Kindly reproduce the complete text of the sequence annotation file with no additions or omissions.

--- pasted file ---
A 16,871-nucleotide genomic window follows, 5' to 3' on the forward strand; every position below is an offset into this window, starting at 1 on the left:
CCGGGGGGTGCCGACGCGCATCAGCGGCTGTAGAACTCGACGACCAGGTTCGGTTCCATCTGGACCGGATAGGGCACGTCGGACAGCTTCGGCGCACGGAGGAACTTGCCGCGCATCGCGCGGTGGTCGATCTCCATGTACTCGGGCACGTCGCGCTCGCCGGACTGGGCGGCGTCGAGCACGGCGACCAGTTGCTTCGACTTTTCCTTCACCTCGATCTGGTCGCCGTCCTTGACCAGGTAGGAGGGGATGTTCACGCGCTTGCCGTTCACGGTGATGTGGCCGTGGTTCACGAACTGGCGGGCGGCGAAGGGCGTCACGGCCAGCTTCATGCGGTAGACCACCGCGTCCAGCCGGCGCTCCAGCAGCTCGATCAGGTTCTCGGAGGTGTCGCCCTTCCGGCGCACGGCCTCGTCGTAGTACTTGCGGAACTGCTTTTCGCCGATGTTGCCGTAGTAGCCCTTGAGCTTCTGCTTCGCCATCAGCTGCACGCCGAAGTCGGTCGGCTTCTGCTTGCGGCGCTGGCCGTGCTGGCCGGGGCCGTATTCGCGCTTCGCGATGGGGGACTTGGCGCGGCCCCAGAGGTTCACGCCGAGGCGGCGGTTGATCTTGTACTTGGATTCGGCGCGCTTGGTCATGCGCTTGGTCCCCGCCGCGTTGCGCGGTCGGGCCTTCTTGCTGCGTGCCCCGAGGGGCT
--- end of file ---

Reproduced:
A 16,871-nucleotide genomic window follows, 5' to 3' on the forward strand; every position below is an offset into this window, starting at 1 on the left:
CCGGGGGGTGCCGACGCGCATCAGCGGCTGTAGAACTCGACGACCAGGTTCGGTTCCATCTGGACCGGATAGGGCACGTCGGACAGCTTCGGCGCACGGAGGAACTTGCCGCGCATCGCGCGGTGGTCGATCTCCATGTACTCGGGCACGTCGCGCTCGCCGGACTGGGCGGCGTCGAGCACGGCGACCAGTTGCTTCGACTTTTCCTTCACCTCGATCTGGTCGCCGTCCTTGACCAGGTAGGAGGGGATGTTCACGCGCTTGCCGTTCACGGTGATGTGGCCGTGGTTCACGAACTGGCGGGCGGCGAAGGGCGTCACGGCCAGCTTCATGCGGTAGACCACCGCGTCCAGCCGGCGCTCCAGCAGCTCGATCAGGTTCTCGGAGGTGTCGCCCTTCCGGCGCACGGCCTCGTCGTAGTACTTGCGGAACTGCTTTTCGCCGATGTTGCCGTAGTAGCCCTTGAGCTTCTGCTTCGCCATCAGCTGCACGCCGAAGTCGGTCGGCTTCTGCTTGCGGCGCTGGCCGTGCTGGCCGGGGCCGTATTCGCGCTTCGCGATGGGGGACTTGGCGCGGCCCCAGAGGTTCACGCCGAGGCGGCGGTTGATCTTGTACTTGGATTCGGCGCGCTTGGTCATGCGCTTGGTCCCCGCCGCGTTGCGCGGTCGGGCCTTCTTGCTGCGTGCCCCGAGGGGCT